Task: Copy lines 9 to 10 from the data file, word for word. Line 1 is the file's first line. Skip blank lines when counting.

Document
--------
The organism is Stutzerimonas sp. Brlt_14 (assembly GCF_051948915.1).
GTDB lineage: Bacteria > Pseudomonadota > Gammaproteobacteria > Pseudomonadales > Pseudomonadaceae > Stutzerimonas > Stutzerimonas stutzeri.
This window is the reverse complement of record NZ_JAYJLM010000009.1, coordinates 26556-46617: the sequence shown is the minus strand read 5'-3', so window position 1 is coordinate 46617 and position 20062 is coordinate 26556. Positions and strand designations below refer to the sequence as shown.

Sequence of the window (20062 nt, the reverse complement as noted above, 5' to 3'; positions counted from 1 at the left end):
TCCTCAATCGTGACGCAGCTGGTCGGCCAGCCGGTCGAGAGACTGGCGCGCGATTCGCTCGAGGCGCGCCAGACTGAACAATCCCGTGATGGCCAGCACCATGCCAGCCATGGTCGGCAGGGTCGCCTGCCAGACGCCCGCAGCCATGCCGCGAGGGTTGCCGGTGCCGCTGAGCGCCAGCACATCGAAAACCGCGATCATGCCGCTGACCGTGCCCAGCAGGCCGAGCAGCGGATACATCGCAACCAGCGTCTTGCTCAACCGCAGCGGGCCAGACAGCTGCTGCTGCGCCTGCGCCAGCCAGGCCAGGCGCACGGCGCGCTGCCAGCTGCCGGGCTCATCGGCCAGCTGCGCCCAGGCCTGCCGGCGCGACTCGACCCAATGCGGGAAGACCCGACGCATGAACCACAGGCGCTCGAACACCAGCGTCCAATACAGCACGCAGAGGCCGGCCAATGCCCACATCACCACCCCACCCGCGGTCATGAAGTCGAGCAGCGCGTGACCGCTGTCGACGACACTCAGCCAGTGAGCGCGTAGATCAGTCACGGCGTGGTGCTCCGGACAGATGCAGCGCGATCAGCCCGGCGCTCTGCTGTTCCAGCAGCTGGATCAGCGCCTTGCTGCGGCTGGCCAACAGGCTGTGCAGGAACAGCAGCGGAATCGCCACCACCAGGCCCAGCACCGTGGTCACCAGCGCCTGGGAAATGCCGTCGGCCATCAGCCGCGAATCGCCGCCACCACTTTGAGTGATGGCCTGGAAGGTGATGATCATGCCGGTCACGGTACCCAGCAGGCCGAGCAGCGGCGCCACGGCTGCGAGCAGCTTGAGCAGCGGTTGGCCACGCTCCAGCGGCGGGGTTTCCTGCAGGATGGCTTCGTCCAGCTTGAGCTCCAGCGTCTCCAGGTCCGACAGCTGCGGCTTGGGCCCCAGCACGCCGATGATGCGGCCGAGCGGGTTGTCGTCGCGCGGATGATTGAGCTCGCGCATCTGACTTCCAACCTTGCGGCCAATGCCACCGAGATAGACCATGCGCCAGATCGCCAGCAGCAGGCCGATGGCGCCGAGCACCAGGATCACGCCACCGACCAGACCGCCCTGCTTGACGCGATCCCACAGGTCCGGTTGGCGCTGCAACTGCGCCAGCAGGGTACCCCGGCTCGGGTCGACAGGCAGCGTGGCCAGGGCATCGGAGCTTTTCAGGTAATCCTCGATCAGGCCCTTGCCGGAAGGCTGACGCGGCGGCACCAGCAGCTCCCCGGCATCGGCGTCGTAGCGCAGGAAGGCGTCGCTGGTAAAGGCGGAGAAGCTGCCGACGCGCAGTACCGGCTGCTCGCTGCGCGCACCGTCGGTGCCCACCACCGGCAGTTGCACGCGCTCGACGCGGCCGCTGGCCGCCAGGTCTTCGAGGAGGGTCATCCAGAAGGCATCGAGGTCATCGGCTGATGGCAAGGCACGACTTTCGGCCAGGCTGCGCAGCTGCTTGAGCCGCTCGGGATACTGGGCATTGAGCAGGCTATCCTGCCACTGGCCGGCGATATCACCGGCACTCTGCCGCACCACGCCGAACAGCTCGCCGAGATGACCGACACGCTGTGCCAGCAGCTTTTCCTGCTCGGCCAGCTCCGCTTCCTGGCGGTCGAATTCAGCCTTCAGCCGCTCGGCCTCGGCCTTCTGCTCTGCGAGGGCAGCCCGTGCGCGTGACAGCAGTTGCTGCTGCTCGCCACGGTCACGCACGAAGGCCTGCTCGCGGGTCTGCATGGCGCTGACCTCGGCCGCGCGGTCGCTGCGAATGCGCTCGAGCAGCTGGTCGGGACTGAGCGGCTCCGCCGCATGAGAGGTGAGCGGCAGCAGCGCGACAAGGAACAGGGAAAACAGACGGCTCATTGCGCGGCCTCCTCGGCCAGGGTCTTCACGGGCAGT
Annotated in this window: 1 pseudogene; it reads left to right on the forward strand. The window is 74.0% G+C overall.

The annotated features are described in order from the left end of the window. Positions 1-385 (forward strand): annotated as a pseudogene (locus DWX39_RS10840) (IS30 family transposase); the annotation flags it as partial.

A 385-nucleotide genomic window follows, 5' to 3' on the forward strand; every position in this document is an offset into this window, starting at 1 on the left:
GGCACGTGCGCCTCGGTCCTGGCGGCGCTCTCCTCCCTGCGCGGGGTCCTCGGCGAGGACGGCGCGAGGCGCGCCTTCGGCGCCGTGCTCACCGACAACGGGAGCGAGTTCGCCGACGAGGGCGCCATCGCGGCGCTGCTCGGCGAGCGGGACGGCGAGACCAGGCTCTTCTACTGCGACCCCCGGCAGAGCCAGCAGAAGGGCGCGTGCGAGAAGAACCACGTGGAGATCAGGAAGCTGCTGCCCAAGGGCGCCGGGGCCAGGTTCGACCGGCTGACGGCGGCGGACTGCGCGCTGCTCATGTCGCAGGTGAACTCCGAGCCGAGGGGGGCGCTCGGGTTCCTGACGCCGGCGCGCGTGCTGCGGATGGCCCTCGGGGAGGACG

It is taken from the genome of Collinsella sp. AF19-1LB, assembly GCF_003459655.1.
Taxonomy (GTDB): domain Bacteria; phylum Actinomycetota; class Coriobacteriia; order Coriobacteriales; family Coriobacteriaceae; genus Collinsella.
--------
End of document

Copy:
GGCACGTGCGCCTCGGTCCTGGCGGCGCTCTCCTCCCTGCGCGGGGTCCTCGGCGAGGACGGCGCGAGGCGCGCCTTCGGCGCCGTGCTCACCGACAACGGGAGCGAGTTCGCCGACGAGGGCGCCATCGCGGCGCTGCTCGGCGAGCGGGACGGCGAGACCAGGCTCTTCTACTGCGACCCCCGGCAGAGCCAGCAGAAGGGCGCGTGCGAGAAGAACCACGTGGAGATCAGGAAGCTGCTGCCCAAGGGCGCCGGGGCCAGGTTCGACCGGCTGACGGCGGCGGACTGCGCGCTGCTCATGTCGCAGGTGAACTCCGAGCCGAGGGGGGCGCTCGGGTTCCTGACGCCGGCGCGCGTGCTGCGGATGGCCCTCGGGGAGGACG

It is taken from the genome of Collinsella sp. AF19-1LB, assembly GCF_003459655.1.